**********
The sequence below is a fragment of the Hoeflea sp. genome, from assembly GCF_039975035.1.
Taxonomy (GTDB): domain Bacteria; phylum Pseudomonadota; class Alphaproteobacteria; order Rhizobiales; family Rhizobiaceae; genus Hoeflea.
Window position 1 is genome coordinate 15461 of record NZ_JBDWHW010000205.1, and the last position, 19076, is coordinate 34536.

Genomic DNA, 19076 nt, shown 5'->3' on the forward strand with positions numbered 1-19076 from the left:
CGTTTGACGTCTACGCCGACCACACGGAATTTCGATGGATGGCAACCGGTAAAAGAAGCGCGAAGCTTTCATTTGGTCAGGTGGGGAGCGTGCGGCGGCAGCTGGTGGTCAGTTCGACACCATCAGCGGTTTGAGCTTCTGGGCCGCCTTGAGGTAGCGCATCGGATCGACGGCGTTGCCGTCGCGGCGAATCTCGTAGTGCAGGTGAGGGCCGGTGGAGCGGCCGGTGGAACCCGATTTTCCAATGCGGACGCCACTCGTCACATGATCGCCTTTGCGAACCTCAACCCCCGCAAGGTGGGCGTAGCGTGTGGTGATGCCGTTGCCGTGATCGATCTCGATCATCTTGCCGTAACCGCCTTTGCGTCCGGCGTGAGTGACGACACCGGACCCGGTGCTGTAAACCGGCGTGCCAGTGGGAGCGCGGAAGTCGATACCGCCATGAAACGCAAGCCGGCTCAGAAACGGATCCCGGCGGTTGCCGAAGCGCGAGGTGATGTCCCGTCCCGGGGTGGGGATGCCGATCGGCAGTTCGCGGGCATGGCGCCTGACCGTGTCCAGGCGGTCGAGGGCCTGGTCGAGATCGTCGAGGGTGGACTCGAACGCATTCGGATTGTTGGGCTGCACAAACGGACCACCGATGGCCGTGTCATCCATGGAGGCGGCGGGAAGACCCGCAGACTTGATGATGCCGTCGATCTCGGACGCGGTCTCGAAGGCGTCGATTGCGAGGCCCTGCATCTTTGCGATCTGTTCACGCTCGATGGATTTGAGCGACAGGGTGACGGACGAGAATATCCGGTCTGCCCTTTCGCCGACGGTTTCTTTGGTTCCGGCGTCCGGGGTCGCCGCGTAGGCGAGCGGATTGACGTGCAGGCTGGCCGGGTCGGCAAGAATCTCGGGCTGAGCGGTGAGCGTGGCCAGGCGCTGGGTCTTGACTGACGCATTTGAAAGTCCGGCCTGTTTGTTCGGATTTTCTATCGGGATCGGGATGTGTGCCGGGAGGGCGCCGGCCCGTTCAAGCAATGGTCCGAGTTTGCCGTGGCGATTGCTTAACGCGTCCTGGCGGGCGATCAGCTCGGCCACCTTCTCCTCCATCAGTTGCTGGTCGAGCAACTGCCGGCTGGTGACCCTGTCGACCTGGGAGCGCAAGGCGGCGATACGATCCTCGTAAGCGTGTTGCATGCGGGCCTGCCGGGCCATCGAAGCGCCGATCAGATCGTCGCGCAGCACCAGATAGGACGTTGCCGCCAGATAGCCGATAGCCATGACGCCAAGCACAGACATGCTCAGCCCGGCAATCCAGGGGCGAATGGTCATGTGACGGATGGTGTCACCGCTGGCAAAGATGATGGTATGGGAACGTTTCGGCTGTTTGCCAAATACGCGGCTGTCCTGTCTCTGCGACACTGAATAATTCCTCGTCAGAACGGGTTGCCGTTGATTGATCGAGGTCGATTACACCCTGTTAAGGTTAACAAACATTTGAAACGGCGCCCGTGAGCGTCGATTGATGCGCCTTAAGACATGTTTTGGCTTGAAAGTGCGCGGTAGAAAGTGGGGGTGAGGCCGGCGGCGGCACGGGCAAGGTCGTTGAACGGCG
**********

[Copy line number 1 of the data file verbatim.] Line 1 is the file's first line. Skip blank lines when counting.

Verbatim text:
The sequence below is a fragment of the Hoeflea sp. genome, from assembly GCF_039975035.1.